‘Tis the season of Thanksgiving; a time that encourages the self-examined contradiction of every leader: Can I be both Humble and Ambitious?
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Even the Bible notes the challenge: Leadership is noble; but pride is not.
Whoever aspires to be a church leader desires a noble task. 1 Timothy 3:1b, and
God opposes the proud but shows favor to the humble, James 4:6b.
So how can a senior manager demonstrate humility? And balance that virtue with the desire to pursue more responsibility?
Yes, the Big Boss can hand out turkeys in November and bonus checks in December. But how can managers demonstrate humility?
The latest social media trend is “Authenticity,” demonstrated by chronicling quirky personal foibles. But (over-)sharing personal faults may not be humility. Self-revelation might be the woke fad, but it is still inner-directed: it’s all about me. Genuine humility is ‘other-directed.’
My colleague, Bill Bowman, serial entrepreneur and associate professor at The Catholic University of America, defines the virtue of humility as: “Awareness that all our gifts come from our Creator and having an appreciation for the gifts of others.”
Thanksgiving and gratitude can be expressed through respect for another person’s opinion, even, and perhaps especially, a subordinate’s. The self-importance of any higher office can lead to haughtiness and needs to be balanced with accountability.
“Arrogance deadens the conscience,” David J. Bobb writes in his book, "Humility: An Unlikely Biography of America’s Greatest Virtue." “It must be guarded against not only with real humility but the practice of true compassion.” That is: I care about the trials and talents of my team. And, as important, valuing their opinion.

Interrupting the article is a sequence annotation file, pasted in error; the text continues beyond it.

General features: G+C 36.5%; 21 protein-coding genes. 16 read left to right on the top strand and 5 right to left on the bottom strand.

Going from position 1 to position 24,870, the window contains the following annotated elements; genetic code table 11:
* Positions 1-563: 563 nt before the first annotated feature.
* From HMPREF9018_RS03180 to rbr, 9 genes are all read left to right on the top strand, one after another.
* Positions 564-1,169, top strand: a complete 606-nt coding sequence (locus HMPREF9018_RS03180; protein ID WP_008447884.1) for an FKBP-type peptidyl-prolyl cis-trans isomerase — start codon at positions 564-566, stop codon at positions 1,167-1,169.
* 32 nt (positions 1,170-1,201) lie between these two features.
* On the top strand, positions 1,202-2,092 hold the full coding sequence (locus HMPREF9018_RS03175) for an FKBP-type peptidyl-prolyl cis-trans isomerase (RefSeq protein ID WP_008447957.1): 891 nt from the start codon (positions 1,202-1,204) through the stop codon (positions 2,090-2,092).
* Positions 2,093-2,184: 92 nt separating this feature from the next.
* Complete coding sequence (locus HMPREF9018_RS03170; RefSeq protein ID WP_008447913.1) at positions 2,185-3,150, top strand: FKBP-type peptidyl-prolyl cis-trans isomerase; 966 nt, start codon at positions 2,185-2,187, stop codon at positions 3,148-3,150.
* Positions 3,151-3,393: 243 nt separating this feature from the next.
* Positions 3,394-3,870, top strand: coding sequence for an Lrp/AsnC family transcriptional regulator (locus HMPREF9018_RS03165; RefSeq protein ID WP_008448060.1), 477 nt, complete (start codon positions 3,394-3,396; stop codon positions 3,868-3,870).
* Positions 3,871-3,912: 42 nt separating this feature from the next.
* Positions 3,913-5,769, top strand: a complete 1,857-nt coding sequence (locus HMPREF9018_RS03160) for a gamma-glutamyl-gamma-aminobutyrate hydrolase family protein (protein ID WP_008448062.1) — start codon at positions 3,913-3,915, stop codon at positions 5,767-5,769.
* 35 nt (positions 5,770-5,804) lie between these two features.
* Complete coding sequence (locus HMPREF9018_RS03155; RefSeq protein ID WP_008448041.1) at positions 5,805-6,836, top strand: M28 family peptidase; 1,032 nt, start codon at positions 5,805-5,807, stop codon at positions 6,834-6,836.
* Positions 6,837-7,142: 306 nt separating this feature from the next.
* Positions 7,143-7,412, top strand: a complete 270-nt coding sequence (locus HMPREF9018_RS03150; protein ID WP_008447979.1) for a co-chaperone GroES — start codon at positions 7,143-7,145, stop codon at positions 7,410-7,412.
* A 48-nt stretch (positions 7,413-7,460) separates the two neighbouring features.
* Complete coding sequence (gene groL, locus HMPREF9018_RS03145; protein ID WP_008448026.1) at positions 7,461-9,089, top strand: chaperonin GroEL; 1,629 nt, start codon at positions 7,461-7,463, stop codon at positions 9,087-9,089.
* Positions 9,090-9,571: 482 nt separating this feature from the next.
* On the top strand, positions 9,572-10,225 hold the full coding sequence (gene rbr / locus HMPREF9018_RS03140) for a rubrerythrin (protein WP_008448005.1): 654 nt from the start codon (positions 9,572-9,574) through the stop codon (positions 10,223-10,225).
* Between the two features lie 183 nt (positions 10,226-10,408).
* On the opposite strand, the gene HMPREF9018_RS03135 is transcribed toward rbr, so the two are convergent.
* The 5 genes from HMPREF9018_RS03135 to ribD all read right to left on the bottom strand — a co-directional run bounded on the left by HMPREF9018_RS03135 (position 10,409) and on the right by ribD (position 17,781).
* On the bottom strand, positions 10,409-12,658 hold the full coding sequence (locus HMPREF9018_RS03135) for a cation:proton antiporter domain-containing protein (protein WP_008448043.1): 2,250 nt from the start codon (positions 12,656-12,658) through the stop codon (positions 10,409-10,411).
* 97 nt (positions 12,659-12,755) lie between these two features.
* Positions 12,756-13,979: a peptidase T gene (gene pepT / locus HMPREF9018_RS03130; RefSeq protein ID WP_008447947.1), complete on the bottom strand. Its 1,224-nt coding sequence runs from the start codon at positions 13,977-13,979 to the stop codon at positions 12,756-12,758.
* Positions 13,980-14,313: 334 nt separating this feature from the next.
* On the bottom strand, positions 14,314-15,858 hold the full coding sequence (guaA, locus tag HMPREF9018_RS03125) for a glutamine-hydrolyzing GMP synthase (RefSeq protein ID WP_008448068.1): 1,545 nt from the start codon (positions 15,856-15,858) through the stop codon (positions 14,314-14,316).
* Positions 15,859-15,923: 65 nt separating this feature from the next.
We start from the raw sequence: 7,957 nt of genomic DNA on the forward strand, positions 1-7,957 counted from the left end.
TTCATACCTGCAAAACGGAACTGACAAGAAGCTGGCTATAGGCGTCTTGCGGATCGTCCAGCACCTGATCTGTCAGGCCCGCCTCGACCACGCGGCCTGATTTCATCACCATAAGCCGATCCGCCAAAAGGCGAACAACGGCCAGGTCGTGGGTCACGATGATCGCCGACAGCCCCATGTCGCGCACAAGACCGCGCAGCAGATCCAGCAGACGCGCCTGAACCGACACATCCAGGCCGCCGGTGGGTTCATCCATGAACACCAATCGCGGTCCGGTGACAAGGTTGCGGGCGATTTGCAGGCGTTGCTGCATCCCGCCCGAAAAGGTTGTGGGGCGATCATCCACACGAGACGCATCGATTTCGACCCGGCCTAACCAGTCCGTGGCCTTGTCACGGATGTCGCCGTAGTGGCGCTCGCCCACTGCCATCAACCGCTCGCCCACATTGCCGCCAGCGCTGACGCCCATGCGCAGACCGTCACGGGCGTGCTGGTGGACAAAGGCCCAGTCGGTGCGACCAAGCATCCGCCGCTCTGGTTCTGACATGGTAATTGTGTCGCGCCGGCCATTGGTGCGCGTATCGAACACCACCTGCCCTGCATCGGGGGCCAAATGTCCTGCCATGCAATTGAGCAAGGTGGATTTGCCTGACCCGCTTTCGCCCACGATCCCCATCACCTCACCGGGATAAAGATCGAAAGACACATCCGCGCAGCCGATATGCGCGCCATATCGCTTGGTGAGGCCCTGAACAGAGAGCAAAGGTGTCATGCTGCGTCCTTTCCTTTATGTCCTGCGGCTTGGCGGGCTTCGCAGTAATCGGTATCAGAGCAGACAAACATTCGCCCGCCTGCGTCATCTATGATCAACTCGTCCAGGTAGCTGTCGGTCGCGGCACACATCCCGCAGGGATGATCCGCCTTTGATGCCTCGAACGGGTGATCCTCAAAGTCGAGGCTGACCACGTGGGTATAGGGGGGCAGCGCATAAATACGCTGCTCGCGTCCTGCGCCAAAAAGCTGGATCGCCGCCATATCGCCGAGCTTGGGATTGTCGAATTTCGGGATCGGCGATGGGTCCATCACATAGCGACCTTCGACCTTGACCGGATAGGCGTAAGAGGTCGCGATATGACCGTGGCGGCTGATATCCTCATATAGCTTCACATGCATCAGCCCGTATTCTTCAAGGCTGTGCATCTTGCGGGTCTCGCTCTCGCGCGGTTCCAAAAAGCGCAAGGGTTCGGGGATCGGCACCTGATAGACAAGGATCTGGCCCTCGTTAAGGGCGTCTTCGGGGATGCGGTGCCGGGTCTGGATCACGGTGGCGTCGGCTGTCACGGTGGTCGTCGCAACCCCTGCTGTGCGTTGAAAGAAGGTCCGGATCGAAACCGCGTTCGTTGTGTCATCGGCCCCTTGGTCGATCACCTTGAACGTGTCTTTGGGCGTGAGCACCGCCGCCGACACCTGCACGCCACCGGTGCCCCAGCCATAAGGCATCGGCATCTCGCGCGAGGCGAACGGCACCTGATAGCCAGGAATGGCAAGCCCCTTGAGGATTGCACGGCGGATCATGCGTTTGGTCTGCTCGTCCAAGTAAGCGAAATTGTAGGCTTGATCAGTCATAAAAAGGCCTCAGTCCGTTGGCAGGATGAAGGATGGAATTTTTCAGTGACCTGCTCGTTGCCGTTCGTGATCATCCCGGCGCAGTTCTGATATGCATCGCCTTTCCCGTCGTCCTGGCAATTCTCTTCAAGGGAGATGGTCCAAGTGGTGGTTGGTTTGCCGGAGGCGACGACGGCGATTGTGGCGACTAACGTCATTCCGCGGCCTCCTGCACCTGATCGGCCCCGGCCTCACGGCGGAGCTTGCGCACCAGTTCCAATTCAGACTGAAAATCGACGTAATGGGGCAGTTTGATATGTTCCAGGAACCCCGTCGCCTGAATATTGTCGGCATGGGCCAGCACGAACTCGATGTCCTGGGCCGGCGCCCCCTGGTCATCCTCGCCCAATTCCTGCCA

The humble leader needs to know what his subordinates think, including about him or herself. While that may still seem self-focused, done rightly, it’s a mark of respect and appreciation of the team.
The famous, and beloved New York City Mayor Ed Koch, invited—no, demanded—candor from co-workers and constituents. Mayor Koch would accost New Yorkers on the subway and from every street corner, with, “How’mIdoin’?” (How am I doing?). He’d get an earful. They loved him. He served as NYC mayor from 1978 to 1989.
This is difficult for most managers. So how do we get the feedback necessary for self-improvement and humility? After all, not every staffer will speak truth to power in person.
360 Degree Evaluation
The German Army used Multisource Assessment as an evaluation tool for their Officer Corps in World War II.
Germany lost the Second World War, of course, but this control element lives on in nearly every organization. Human Resource Managers now label it the 360 Degree Evaluation.
This instrument is a communication medium to measure personnel effectiveness. A 360 Evaluation gets input from those who encircle the evaluatee. The person in the center gets graded not just by a boss but also any staff who report to him or her and internal and external peers. This is usually anonymous except for the appraisal from the boss.
The 360 Evaluation works best with Commitment, Confidentiality and Candor
The manager must actively support the concept of being in the center of accountability by submitting to the same humiliation of the nameless backstabbing as endured by the rest of the company. No one is exempted.
But even with this perceived, painful assessment, a 360 Evaluation will reduce stress for both supervisor and employee.
Direct, honest criticism disguised through anonymous advice will keep anyone, even the ambitious, humble. And graciously accepting this kind of critique is an oft-overlooked and essential part of truly authentic gratitude.
Jack Yoest is a consultant and Assistant Professor of Practice in Leadership & Management at The Catholic University of America in The Busch School of Business, in Washington, D.C. He teaches in both graduate and undergraduate students. He is the author of "The Memo: How the Classified Military Document That Helped the U.S. Win WWII Can Help You Succeed in Business."